• Have a Game Plan: By the time you complete the previous four steps, you likely have at least two used car dealerships you want to check out. Figure out which one you will visit first, and how much time you want to commit to staying at each. Rather than staying for five hours at a dealership, leave after two. If the dealer wants to make the sale, they should be able to make an agreement in that allotted time. If not, then it may be time to move on.

When You Are There: What To Look For

Two hands shaking over car purchase paperwork

Armed with your vehicle must-have list, and your used dealership game plan, it’s time for the fun part! Head out to that first dealership on your list, and see what they have to offer. If the facility is clean, the employees are smiling, and the coffee is hot – you may have found a great place to buy a used car. So, what now?

Buying a used car can be nerve racking, especially when you are unsure of where the vehicle you want to purchase, has been. Check out this list of what to look for in a used car, so that you can confidently make your vehicle purchase, without worry or fear of the unknown.

  1. Is it Clean? While this may not seem important, it is. If a used vehicle has a dusty exterior, or an interior that doesn’t look like it has ever been vacuumed, this can be a sign of neglect in other areas of the vehicle that you can’t see. A clean car is a reflection of a well taken care of car.
  2. Is There Damage? Does the vehicle look like it has been in any type of an accident? While this shouldn’t make or break the deal,  you should always bring it to the attention of the dealership and ask questions. If they are unable to give an explanation for the damage, then you should probably walk away from the sale.
  3. How Does it Drive? If the vehicle you are check out has passed the first two tests, then take it for a spin. Make sure the salesman is aware that you intend to take the vehicle for a real test drive, and not simply around the block. Take the vehicle on local roads to see how it maneuvers. Take it on the highway, and listen to how it responds to higher speeds. Be the kid in the candy shop – press all the buttons, pull all of the knobs, and make sure everything works how it should. If it passes your test drive, then move on to the fourth checkpoint.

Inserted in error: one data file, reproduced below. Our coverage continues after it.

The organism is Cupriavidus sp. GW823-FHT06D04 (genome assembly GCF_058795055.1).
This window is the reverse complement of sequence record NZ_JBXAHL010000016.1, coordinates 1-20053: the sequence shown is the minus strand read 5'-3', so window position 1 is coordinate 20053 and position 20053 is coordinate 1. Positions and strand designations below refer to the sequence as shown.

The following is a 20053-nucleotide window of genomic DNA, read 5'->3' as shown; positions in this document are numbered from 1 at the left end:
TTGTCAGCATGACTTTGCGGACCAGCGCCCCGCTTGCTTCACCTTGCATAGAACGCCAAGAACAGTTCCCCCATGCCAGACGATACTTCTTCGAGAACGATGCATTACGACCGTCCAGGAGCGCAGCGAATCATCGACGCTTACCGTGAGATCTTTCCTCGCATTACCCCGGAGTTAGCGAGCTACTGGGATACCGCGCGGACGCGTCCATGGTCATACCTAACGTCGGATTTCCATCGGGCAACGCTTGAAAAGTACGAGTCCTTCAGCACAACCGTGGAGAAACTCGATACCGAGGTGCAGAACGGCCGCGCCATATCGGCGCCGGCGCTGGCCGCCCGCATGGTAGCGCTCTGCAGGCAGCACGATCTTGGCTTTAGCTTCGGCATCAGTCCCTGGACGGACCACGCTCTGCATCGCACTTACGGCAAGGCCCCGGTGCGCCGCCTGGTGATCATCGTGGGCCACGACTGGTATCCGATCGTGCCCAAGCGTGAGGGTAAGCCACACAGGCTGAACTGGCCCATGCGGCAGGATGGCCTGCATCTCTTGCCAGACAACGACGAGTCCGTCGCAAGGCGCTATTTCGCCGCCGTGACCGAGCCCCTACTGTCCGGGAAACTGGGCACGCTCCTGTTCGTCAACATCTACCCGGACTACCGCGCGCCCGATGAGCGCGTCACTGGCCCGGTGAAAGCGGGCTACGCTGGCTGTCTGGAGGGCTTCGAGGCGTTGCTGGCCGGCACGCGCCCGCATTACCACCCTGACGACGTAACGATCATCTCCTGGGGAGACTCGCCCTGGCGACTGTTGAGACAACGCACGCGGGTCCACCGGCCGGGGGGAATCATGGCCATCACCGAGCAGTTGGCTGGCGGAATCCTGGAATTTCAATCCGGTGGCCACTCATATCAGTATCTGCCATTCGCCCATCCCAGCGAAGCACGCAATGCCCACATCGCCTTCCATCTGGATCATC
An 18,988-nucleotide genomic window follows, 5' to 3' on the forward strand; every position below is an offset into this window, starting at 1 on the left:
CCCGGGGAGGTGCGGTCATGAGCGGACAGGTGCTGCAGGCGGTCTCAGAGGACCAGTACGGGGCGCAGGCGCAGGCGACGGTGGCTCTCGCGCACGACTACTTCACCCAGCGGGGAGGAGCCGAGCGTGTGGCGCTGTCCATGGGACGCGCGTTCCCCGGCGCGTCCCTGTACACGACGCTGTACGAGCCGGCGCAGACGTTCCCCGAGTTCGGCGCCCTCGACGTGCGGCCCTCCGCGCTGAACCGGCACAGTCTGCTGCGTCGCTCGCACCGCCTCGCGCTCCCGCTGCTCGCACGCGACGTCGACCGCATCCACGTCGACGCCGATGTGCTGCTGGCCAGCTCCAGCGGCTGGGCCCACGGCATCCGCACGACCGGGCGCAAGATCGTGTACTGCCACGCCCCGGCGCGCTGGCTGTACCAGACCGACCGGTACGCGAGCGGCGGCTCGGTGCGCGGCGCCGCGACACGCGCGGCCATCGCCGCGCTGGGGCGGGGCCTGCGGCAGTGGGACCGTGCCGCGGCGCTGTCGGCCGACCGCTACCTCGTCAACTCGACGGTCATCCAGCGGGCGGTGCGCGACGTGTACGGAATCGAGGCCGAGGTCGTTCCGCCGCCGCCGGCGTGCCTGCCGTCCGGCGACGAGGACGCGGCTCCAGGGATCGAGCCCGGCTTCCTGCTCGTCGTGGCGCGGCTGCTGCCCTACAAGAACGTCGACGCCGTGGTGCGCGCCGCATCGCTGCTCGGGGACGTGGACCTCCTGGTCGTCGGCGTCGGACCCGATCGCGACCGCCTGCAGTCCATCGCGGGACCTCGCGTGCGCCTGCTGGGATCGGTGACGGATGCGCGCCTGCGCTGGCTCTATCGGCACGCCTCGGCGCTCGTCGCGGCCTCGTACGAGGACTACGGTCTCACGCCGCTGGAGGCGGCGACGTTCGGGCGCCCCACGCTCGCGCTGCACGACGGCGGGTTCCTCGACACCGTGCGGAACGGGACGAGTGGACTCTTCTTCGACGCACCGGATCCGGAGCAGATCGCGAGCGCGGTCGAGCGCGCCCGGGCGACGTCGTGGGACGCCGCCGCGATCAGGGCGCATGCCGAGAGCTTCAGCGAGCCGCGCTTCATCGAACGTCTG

4. Is the Vehicle History Report Clean? If you are seriously considering a used vehicle purchase, ask for the vehicle history report. It will tell you of any previous accidents, problems with the title, and ownership history. A vehicle that has had five owners is a lot less reliable than a used car that has had only one or two previous owners. Find out everything you can prior to moving forward with negotiations.
  5. Do You Feel Rushed? Take your time. Unless there is a line of agitated people waiting to buy the car if you don’t purchase it, or if you think it may turn into a pumpkin if you don’t make a deal by midnight – then relax. This is a big purchase, and you don’t want to regret it. Don’t let anyone rush you into signing for a vehicle, until you are ready.

After the Purchase

Woman sitting at white table in car dealership shaking hands

If you have followed our advice on what to do before and during a used vehicle purchase, then the after should be filled with confidence and glee. Enjoy your new-to-you vehicle – you certainly deserve it!